Kwik cricket

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Kwik cricket

Kwik cricket is a high-speed version of cricket, and the main purpose is to encourage children to play sports. The emphasis, in this case, is on participation itself and getting pleasure from the game, the unofficial motto of which is “Success for everyone”.

Most of the Kwik cricket rules are adapted from traditional cricket. But there are several differences: first and foremost, the game is played with a plastic bat and a ball, which should protect the little participants, preventing possible injuries. Secondly, the field’s boundaries are marked with special plastic cones, which also limit the maximum possible throw distance.

At the same time, the rules of Kwik cricket are not rigid and immutable: if necessary, they can be changed in such a way that the maximum number of children can take part in the game. It is also allowed to change the size of the field, the width of the gates, increase the distance between them, expand or, conversely, narrow the crisis, and so on.

There are several varieties of Kwik cricket. So, in particular:

  • In the continuous version of the game, two groups of young cricketers take part, 10 or 12 people each;
  • Lord’s Game is played by two groups of four to five participants each;
  • The doubles version involves groups of eight divided into pairs and change roles (batsman, bowler, wicket-keeper and two fielders – Leg side and Off side, respectively).

The standard Kwik cricket playset includes:

  1. Two bits;
  2. One plastic cricket ball;
  3. One wicket-keeper helmet;
  4. Two gates;
  5. Twenty cones;
  6. One sheet to record the results.

Australia and New Zealand have their own Kwik cricket varieties – Milo Kanga and Milo Kiwi, respectively. In general, the differences between them are not so great, although the British version is considered less formal.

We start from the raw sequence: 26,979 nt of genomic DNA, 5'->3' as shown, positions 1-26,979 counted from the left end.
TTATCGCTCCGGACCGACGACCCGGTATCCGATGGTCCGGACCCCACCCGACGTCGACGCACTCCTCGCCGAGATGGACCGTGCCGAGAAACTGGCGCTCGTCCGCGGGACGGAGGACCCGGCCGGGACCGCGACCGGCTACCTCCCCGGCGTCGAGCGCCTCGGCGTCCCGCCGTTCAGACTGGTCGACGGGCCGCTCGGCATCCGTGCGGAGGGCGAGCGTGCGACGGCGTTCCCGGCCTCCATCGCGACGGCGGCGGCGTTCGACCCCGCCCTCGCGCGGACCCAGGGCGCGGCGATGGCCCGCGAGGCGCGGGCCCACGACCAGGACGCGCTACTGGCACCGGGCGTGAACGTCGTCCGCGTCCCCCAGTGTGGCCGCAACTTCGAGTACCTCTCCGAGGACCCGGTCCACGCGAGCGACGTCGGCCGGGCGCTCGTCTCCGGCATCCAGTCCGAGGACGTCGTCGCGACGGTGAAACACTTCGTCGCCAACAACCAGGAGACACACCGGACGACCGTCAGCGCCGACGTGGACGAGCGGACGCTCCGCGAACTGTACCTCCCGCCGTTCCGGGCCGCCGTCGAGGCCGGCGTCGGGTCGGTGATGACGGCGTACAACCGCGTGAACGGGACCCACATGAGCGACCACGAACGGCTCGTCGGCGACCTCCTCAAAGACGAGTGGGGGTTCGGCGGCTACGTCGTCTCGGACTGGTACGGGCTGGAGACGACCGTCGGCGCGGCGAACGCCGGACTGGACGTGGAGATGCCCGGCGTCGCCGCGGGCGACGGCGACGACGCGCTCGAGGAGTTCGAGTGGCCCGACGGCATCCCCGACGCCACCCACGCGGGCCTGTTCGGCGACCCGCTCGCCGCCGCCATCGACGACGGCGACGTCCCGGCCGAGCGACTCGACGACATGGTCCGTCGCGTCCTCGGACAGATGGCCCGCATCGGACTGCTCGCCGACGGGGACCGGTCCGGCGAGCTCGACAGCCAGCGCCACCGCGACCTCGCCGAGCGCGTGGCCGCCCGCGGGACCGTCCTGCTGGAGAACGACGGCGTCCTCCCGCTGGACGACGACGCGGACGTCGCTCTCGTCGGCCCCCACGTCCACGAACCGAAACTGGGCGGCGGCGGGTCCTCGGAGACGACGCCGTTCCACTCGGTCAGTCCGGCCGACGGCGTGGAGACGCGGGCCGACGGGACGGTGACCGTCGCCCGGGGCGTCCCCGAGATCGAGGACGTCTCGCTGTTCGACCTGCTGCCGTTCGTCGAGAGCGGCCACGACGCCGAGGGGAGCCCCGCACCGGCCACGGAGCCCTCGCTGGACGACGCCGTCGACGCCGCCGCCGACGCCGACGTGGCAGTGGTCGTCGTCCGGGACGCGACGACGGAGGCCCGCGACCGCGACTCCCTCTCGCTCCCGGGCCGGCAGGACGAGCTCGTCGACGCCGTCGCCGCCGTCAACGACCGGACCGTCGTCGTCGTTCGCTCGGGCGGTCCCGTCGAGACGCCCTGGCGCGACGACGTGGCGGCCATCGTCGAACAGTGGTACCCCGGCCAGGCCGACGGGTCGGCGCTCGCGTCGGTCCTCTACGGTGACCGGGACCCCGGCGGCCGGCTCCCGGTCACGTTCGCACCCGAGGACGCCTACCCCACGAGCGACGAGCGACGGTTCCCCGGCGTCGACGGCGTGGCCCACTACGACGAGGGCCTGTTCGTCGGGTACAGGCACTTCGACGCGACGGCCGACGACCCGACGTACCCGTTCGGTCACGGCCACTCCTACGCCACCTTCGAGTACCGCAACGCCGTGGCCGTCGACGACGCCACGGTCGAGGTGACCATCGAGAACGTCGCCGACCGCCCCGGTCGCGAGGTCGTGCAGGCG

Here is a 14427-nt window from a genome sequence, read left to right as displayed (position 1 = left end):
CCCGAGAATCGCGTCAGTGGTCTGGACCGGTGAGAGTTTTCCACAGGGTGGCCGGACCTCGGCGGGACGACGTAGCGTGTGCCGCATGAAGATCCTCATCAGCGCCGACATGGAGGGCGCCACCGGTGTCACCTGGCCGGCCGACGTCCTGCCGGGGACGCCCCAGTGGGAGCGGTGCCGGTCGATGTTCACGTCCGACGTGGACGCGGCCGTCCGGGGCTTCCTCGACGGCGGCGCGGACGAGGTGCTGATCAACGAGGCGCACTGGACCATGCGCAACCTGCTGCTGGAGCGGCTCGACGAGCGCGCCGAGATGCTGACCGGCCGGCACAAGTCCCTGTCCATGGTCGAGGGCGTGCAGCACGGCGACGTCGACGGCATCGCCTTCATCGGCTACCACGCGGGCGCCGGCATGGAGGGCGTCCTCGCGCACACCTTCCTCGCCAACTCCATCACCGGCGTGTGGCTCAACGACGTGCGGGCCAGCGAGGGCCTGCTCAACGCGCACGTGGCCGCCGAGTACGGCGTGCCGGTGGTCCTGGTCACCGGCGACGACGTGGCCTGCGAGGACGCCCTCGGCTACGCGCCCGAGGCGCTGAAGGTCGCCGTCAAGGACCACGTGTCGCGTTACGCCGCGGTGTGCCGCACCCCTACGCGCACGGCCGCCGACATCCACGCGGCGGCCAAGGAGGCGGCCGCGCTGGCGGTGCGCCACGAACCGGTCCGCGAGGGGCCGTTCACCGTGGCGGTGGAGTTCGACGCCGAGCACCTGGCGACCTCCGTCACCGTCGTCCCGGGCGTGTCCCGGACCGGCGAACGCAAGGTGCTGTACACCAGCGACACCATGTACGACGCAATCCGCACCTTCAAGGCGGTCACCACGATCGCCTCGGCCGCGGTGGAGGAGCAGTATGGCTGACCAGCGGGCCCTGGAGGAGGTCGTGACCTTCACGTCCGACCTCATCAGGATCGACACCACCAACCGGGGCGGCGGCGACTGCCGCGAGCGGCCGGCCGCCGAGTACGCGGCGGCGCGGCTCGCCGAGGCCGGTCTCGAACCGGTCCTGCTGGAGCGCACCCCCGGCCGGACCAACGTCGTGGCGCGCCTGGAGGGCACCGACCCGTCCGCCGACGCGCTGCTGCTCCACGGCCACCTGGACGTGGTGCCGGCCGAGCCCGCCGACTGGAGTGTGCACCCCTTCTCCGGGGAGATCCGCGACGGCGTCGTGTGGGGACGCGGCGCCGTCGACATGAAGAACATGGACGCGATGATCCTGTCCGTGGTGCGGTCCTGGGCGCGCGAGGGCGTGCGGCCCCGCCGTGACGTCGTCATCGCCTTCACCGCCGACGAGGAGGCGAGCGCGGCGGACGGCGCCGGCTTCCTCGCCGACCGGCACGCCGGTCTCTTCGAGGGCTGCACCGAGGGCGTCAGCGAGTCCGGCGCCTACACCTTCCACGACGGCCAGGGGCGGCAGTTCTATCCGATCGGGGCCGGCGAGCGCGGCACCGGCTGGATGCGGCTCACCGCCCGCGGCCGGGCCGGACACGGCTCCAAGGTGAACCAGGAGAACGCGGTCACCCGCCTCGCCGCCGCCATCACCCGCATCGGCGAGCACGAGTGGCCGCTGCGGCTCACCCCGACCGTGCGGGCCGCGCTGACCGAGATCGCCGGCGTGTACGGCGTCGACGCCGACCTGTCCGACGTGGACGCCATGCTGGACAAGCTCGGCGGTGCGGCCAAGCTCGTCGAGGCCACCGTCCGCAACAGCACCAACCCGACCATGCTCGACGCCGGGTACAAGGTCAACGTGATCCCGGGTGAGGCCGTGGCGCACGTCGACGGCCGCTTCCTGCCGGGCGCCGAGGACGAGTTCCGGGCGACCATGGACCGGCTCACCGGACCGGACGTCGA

So, there is a rule of fixing the ball with one hand in Australian and New Zealand matches, which leads to the removal of the entire team, and the role of field limiters is not cones but the nearest landmarks on the ground. However, the local version of the Kwik cricket cones is still used: they are installed about a meter from the batsman’s right and left feet, and tennis balls are placed on them. If a No ball, Wide or Dead ball was recorded, the batsman gets the opportunity to strike a so-called free kick from one of the cones. In this case, fielders are not allowed to start moving until the batsman hits the ball.

Although team coaches may agree on changes to the organization of the playing space even before the match, some of the rules of the local version of Kwik cricket remain unchanged, in particular:

  • The maximum number of players in a team is eight;
  • The use of homemade equipment is not allowed;
  • Pitch length should not exceed 16 meters;
  • Participants must not approach the batsman at a distance of less than 10 meters (the only exception is the Slips position);
  • If one of the teams has an odd number of players or fewer than the other, double service is allowed;
  • Six goals are allocated for one over:
  • Removal of LBW (Leg before wicket) is not practiced. A batsman can only be sent out in the event of a Bowled, Caught, Run out, Stumped or Hit wicket.

Kwik cricket is widely practiced in schools in the UK and Wales. Any independent educational institution may participate in local competitions on behalf of their school district with prior approval from the County Cricket Board. Matches are regularly held among students of the sixth, fifth and fourth years of study.

If desired, local teachers can take special courses, which will allow them to teach students how to play cricket in the future. And although children are not allowed to speak on behalf of the clubs, the CCB strongly supports the organization of local competitions.

It is interesting: the standard duration of a Kwik cricket match is eight overs.

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Nisha Bhavani
Author: Nisha Bhavani Position: Cricket Expert

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